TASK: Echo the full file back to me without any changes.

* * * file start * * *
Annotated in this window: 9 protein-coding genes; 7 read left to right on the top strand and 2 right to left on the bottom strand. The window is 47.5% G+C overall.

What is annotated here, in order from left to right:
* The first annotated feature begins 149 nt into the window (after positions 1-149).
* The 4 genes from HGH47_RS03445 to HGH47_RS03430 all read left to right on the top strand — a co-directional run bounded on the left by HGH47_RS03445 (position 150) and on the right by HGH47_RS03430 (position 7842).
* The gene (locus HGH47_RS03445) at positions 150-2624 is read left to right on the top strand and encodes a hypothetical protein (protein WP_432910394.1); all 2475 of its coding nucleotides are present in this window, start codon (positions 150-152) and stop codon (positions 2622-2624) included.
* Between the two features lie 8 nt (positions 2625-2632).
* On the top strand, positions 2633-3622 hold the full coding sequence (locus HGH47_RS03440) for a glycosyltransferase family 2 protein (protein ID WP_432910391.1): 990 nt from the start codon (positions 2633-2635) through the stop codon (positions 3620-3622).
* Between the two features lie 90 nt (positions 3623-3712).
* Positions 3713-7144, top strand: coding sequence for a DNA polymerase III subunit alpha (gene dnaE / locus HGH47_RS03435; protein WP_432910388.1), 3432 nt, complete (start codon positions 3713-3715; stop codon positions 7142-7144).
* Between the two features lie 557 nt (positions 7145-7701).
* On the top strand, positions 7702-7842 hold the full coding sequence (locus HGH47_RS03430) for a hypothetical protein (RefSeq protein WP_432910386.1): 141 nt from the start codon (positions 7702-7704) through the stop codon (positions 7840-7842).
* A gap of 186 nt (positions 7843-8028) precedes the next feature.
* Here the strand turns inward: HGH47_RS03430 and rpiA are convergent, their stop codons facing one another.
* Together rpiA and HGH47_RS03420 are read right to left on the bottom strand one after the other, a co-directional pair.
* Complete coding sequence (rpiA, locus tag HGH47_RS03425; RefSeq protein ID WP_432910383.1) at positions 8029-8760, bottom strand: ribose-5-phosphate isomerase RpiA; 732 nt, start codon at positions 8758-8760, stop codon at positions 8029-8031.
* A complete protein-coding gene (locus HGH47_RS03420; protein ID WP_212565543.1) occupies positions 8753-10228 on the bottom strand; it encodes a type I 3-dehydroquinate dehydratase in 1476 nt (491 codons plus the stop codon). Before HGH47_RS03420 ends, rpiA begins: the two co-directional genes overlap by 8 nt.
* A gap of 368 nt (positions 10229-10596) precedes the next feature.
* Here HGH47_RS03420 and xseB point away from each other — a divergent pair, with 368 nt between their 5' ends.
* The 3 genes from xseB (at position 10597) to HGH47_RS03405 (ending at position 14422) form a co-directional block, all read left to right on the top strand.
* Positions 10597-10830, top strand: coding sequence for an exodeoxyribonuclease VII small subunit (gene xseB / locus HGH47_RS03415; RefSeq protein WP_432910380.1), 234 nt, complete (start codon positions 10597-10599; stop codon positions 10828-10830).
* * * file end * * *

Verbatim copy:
Annotated in this window: 9 protein-coding genes; 7 read left to right on the top strand and 2 right to left on the bottom strand. The window is 47.5% G+C overall.

What is annotated here, in order from left to right:
* The first annotated feature begins 149 nt into the window (after positions 1-149).
* The 4 genes from HGH47_RS03445 to HGH47_RS03430 all read left to right on the top strand — a co-directional run bounded on the left by HGH47_RS03445 (position 150) and on the right by HGH47_RS03430 (position 7842).
* The gene (locus HGH47_RS03445) at positions 150-2624 is read left to right on the top strand and encodes a hypothetical protein (protein WP_432910394.1); all 2475 of its coding nucleotides are present in this window, start codon (positions 150-152) and stop codon (positions 2622-2624) included.
* Between the two features lie 8 nt (positions 2625-2632).
* On the top strand, positions 2633-3622 hold the full coding sequence (locus HGH47_RS03440) for a glycosyltransferase family 2 protein (protein ID WP_432910391.1): 990 nt from the start codon (positions 2633-2635) through the stop codon (positions 3620-3622).
* Between the two features lie 90 nt (positions 3623-3712).
* Positions 3713-7144, top strand: coding sequence for a DNA polymerase III subunit alpha (gene dnaE / locus HGH47_RS03435; protein WP_432910388.1), 3432 nt, complete (start codon positions 3713-3715; stop codon positions 7142-7144).
* Between the two features lie 557 nt (positions 7145-7701).
* On the top strand, positions 7702-7842 hold the full coding sequence (locus HGH47_RS03430) for a hypothetical protein (RefSeq protein WP_432910386.1): 141 nt from the start codon (positions 7702-7704) through the stop codon (positions 7840-7842).
* A gap of 186 nt (positions 7843-8028) precedes the next feature.
* Here the strand turns inward: HGH47_RS03430 and rpiA are convergent, their stop codons facing one another.
* Together rpiA and HGH47_RS03420 are read right to left on the bottom strand one after the other, a co-directional pair.
* Complete coding sequence (rpiA, locus tag HGH47_RS03425; RefSeq protein ID WP_432910383.1) at positions 8029-8760, bottom strand: ribose-5-phosphate isomerase RpiA; 732 nt, start codon at positions 8758-8760, stop codon at positions 8029-8031.
* A complete protein-coding gene (locus HGH47_RS03420; protein ID WP_212565543.1) occupies positions 8753-10228 on the bottom strand; it encodes a type I 3-dehydroquinate dehydratase in 1476 nt (491 codons plus the stop codon). Before HGH47_RS03420 ends, rpiA begins: the two co-directional genes overlap by 8 nt.
* A gap of 368 nt (positions 10229-10596) precedes the next feature.
* Here HGH47_RS03420 and xseB point away from each other — a divergent pair, with 368 nt between their 5' ends.
* The 3 genes from xseB (at position 10597) to HGH47_RS03405 (ending at position 14422) form a co-directional block, all read left to right on the top strand.
* Positions 10597-10830, top strand: coding sequence for an exodeoxyribonuclease VII small subunit (gene xseB / locus HGH47_RS03415; RefSeq protein WP_432910380.1), 234 nt, complete (start codon positions 10597-10599; stop codon positions 10828-10830).